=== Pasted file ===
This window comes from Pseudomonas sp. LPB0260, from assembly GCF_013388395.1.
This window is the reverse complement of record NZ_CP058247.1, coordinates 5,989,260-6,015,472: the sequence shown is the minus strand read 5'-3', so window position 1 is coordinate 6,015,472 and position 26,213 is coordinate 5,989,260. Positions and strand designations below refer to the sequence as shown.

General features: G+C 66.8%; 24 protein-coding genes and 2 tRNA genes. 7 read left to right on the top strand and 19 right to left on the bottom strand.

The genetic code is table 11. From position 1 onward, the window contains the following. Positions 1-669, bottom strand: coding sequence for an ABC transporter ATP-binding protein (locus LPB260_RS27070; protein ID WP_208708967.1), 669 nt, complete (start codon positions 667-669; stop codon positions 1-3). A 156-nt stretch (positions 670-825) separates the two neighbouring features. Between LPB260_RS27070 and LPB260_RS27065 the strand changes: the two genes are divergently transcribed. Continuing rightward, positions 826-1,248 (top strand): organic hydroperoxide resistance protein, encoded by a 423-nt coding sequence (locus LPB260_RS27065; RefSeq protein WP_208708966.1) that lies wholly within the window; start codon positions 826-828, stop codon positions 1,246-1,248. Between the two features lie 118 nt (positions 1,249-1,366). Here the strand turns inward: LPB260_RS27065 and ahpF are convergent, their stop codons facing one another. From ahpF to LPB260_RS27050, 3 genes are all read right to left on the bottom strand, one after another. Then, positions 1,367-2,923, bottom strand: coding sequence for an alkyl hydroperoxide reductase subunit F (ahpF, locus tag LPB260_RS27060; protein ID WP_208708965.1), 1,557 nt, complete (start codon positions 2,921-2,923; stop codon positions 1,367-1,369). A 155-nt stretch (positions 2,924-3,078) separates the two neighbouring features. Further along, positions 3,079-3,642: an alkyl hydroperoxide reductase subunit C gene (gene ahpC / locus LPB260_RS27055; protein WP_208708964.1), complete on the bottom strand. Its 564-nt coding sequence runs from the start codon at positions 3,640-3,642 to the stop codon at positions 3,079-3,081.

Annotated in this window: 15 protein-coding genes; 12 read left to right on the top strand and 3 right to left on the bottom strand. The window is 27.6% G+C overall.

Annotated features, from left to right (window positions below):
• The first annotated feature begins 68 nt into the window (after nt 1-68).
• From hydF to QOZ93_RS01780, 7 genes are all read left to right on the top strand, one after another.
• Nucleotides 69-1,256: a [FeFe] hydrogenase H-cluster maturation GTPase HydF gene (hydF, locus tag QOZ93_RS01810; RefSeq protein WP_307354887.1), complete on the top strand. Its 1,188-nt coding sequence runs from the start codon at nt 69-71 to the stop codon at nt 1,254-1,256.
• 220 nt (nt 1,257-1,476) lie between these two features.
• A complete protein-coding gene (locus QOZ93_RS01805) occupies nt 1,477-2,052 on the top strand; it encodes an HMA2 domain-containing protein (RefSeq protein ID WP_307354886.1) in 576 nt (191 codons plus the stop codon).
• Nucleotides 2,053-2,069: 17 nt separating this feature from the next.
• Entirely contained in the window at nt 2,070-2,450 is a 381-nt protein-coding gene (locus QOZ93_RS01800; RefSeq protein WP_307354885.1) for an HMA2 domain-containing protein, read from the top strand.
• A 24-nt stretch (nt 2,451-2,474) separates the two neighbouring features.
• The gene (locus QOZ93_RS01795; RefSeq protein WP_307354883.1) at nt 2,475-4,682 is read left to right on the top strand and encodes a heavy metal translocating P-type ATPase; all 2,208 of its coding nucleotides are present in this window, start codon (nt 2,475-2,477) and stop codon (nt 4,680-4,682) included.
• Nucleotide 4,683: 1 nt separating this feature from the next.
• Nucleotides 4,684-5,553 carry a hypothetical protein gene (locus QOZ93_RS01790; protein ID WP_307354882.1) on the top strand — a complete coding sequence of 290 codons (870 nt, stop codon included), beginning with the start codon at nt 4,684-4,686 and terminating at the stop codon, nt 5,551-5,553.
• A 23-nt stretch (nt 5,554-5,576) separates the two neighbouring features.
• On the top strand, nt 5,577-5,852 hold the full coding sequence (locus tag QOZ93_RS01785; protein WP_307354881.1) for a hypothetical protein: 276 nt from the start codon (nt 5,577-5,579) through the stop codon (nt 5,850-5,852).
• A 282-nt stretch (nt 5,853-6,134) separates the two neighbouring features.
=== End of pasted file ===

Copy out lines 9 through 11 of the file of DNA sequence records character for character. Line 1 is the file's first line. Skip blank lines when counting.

• Nucleotides 69-1,256: a [FeFe] hydrogenase H-cluster maturation GTPase HydF gene (hydF, locus tag QOZ93_RS01810; RefSeq protein WP_307354887.1), complete on the top strand. Its 1,188-nt coding sequence runs from the start codon at nt 69-71 to the stop codon at nt 1,254-1,256.
• 220 nt (nt 1,257-1,476) lie between these two features.
• A complete protein-coding gene (locus QOZ93_RS01805) occupies nt 1,477-2,052 on the top strand; it encodes an HMA2 domain-containing protein (RefSeq protein ID WP_307354886.1) in 576 nt (191 codons plus the stop codon).